I believe I saw Luke say in another thread that it was possible to tax an animal’s nature. Is this really what he meant, and can other GM controled mice tax their nature? If so, how is it controled so that the GM doesn’t tack on nature every roll? Also, what is the technical name for the GM controled characters?
Hi Twice Born,
Technically, an animal simply cannot act out of its Nature. However, some folks love to have animals argue or whatever. In that case, feel free to use the Acting Against Nature rules.
Ah, so it’s a bit of a hack. The animals aren’t meant to do any more than there nature? I still think the animal abilities should be widened because they’re a little more intelligent in the books then regular animals. I think I’d just use the rules for beginners luck instead. I don’t really see a way to tax animals nature.
I made non-aggressive types use beginners luck in combat situations.
The raven stealing the mailbag got to use full dice because its goal was taking the mailbag, which I thought counted as mischief, so was within nature. If the raven felt like it should kill a mouse I’d have beginners lucked, because that intent is outside of nature.
It’s weird. When I first saw the creature stats I thought “Hang on, I’m fighting a number, not an animal” but when we throw that stuff in it’s suddenly a lot deeper whilst still being simple.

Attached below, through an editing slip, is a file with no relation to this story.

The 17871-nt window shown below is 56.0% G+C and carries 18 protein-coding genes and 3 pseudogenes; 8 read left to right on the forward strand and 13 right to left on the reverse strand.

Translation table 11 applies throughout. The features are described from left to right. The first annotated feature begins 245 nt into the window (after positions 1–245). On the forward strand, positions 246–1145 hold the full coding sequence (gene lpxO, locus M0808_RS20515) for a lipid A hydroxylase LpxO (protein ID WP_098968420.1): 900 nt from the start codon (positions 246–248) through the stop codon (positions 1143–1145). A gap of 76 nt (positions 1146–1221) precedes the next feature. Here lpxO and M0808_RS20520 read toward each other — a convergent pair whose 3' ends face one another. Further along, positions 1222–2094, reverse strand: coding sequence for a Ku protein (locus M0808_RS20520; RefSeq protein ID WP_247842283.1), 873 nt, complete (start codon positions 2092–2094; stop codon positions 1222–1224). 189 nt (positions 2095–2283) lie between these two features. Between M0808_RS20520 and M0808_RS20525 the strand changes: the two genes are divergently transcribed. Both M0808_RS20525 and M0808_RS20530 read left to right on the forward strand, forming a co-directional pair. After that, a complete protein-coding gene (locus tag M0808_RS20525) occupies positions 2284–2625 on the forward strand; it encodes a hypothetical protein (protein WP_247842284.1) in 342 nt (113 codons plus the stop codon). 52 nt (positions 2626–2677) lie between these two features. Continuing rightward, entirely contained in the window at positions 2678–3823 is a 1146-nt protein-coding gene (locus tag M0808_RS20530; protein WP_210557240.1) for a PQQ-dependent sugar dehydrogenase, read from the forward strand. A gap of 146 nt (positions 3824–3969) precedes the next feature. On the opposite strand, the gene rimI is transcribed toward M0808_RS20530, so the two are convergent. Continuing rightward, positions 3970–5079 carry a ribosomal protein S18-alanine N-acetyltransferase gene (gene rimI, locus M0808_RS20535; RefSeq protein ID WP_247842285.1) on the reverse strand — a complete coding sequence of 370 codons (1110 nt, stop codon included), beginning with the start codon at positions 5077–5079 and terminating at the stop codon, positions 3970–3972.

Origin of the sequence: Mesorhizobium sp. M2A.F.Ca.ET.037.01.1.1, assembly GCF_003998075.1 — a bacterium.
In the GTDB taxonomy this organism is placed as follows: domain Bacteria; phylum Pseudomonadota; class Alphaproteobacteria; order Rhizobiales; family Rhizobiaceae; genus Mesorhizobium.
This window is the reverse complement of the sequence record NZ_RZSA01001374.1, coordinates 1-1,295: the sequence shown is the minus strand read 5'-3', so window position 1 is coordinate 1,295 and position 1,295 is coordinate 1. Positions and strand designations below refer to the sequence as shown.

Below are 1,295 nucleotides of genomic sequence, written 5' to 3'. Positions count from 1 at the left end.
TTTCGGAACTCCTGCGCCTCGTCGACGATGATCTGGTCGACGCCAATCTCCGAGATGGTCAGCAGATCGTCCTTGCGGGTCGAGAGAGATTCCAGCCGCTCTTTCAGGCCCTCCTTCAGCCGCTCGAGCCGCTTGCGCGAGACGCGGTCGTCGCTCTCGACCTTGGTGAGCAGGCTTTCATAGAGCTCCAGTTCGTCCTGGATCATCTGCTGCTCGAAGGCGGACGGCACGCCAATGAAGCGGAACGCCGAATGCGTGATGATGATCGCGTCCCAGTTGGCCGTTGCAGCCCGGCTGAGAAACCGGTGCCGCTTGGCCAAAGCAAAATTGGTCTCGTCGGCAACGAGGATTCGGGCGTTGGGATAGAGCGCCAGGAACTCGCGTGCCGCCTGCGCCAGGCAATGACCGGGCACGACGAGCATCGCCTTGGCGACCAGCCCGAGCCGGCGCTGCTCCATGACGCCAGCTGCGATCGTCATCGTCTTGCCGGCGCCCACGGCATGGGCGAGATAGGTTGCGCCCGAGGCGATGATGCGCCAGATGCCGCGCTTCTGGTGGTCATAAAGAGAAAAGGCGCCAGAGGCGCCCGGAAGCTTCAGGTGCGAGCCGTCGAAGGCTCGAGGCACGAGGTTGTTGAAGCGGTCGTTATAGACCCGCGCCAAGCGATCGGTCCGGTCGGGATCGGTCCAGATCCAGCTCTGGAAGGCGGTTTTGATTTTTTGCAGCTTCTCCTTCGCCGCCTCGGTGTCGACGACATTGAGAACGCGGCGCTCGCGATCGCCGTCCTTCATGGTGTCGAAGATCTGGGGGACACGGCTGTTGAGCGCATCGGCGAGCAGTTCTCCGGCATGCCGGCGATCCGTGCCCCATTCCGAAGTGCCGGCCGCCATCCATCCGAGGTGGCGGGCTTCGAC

I didn’t think of taxing nature. But I might try it next time. If they ever let me GM again… I like light hearted themes and they always want complicated D&D cosmology of the nonsensical planes…
I still don’t understand how the taxing nature would work. Can you just tax it whenever you want, or is it somehow limited. I think I’ll just use beginers luck and leave taxing out. Well, maybe I’ll allow each GM mouse/animal one tax per game.
A bit off topic I guess, but if they don’t like the light-hearted parts of MG then perhaps send them through something with more pathos. I defy anyone who has read Winter 1152 to categorise Mouse Guard as “light-hearted” - it’s certainly able to be light-hearted (I love the mouse parties and taverns!) but it can do the other end of the emotional spectrum too (the Axe and the Owl, Saxon’s Flight and Return, etc).